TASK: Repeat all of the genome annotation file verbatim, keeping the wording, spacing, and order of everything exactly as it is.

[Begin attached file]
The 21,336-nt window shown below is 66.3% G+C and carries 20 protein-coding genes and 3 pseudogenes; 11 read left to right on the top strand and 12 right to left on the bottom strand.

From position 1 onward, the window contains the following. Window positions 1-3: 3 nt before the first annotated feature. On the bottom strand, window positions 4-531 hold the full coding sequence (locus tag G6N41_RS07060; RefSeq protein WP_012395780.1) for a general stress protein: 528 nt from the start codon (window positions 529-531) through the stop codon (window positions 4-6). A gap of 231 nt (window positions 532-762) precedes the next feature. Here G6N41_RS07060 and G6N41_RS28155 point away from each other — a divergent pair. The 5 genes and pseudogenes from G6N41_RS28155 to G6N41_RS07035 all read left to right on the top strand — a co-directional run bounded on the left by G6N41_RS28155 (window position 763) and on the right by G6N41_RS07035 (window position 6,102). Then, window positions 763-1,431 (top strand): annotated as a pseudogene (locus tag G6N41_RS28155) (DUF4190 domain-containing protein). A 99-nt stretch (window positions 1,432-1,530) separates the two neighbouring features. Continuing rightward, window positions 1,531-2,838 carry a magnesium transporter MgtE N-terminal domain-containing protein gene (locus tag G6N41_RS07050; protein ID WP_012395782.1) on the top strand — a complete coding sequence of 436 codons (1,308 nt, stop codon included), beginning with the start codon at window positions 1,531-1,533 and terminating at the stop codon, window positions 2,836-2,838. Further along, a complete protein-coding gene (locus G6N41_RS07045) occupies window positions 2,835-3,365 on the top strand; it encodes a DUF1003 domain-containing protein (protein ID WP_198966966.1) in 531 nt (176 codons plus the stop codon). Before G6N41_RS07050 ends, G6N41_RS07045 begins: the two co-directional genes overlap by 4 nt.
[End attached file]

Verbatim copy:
The 21,336-nt window shown below is 66.3% G+C and carries 20 protein-coding genes and 3 pseudogenes; 11 read left to right on the top strand and 12 right to left on the bottom strand.

From position 1 onward, the window contains the following. Window positions 1-3: 3 nt before the first annotated feature. On the bottom strand, window positions 4-531 hold the full coding sequence (locus tag G6N41_RS07060; RefSeq protein WP_012395780.1) for a general stress protein: 528 nt from the start codon (window positions 529-531) through the stop codon (window positions 4-6). A gap of 231 nt (window positions 532-762) precedes the next feature. Here G6N41_RS07060 and G6N41_RS28155 point away from each other — a divergent pair. The 5 genes and pseudogenes from G6N41_RS28155 to G6N41_RS07035 all read left to right on the top strand — a co-directional run bounded on the left by G6N41_RS28155 (window position 763) and on the right by G6N41_RS07035 (window position 6,102). Then, window positions 763-1,431 (top strand): annotated as a pseudogene (locus tag G6N41_RS28155) (DUF4190 domain-containing protein). A 99-nt stretch (window positions 1,432-1,530) separates the two neighbouring features. Continuing rightward, window positions 1,531-2,838 carry a magnesium transporter MgtE N-terminal domain-containing protein gene (locus tag G6N41_RS07050; protein ID WP_012395782.1) on the top strand — a complete coding sequence of 436 codons (1,308 nt, stop codon included), beginning with the start codon at window positions 1,531-1,533 and terminating at the stop codon, window positions 2,836-2,838. Further along, a complete protein-coding gene (locus G6N41_RS07045) occupies window positions 2,835-3,365 on the top strand; it encodes a DUF1003 domain-containing protein (protein ID WP_198966966.1) in 531 nt (176 codons plus the stop codon). Before G6N41_RS07050 ends, G6N41_RS07045 begins: the two co-directional genes overlap by 4 nt.